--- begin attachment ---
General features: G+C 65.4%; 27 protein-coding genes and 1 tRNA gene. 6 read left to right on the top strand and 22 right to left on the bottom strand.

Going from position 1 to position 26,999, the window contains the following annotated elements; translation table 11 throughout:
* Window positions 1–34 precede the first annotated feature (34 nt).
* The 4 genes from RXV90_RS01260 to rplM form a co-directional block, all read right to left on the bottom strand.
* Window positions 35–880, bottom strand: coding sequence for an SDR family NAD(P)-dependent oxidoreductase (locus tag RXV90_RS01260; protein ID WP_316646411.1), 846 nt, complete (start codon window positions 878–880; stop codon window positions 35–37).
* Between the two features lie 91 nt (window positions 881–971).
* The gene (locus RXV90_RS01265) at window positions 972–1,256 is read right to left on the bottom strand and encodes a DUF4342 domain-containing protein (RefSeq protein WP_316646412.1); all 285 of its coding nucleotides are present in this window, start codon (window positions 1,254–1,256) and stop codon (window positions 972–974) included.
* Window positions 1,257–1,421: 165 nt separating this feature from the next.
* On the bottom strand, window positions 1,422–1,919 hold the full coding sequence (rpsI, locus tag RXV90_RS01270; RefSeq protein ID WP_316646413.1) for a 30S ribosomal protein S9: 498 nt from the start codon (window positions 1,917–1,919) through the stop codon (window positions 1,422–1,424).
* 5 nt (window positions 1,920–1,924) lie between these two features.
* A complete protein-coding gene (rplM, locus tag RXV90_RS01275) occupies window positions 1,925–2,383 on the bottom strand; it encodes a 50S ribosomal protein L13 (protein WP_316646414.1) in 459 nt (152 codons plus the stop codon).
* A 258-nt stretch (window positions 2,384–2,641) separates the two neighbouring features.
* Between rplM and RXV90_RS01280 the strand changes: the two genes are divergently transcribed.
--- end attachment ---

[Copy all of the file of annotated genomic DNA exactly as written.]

General features: G+C 65.4%; 27 protein-coding genes and 1 tRNA gene. 6 read left to right on the top strand and 22 right to left on the bottom strand.

Going from position 1 to position 26,999, the window contains the following annotated elements; translation table 11 throughout:
* Window positions 1–34 precede the first annotated feature (34 nt).
* The 4 genes from RXV90_RS01260 to rplM form a co-directional block, all read right to left on the bottom strand.
* Window positions 35–880, bottom strand: coding sequence for an SDR family NAD(P)-dependent oxidoreductase (locus tag RXV90_RS01260; protein ID WP_316646411.1), 846 nt, complete (start codon window positions 878–880; stop codon window positions 35–37).
* Between the two features lie 91 nt (window positions 881–971).
* The gene (locus RXV90_RS01265) at window positions 972–1,256 is read right to left on the bottom strand and encodes a DUF4342 domain-containing protein (RefSeq protein WP_316646412.1); all 285 of its coding nucleotides are present in this window, start codon (window positions 1,254–1,256) and stop codon (window positions 972–974) included.
* Window positions 1,257–1,421: 165 nt separating this feature from the next.
* On the bottom strand, window positions 1,422–1,919 hold the full coding sequence (rpsI, locus tag RXV90_RS01270; RefSeq protein ID WP_316646413.1) for a 30S ribosomal protein S9: 498 nt from the start codon (window positions 1,917–1,919) through the stop codon (window positions 1,422–1,424).
* 5 nt (window positions 1,920–1,924) lie between these two features.
* A complete protein-coding gene (rplM, locus tag RXV90_RS01275) occupies window positions 1,925–2,383 on the bottom strand; it encodes a 50S ribosomal protein L13 (protein WP_316646414.1) in 459 nt (152 codons plus the stop codon).
* A 258-nt stretch (window positions 2,384–2,641) separates the two neighbouring features.
* Between rplM and RXV90_RS01280 the strand changes: the two genes are divergently transcribed.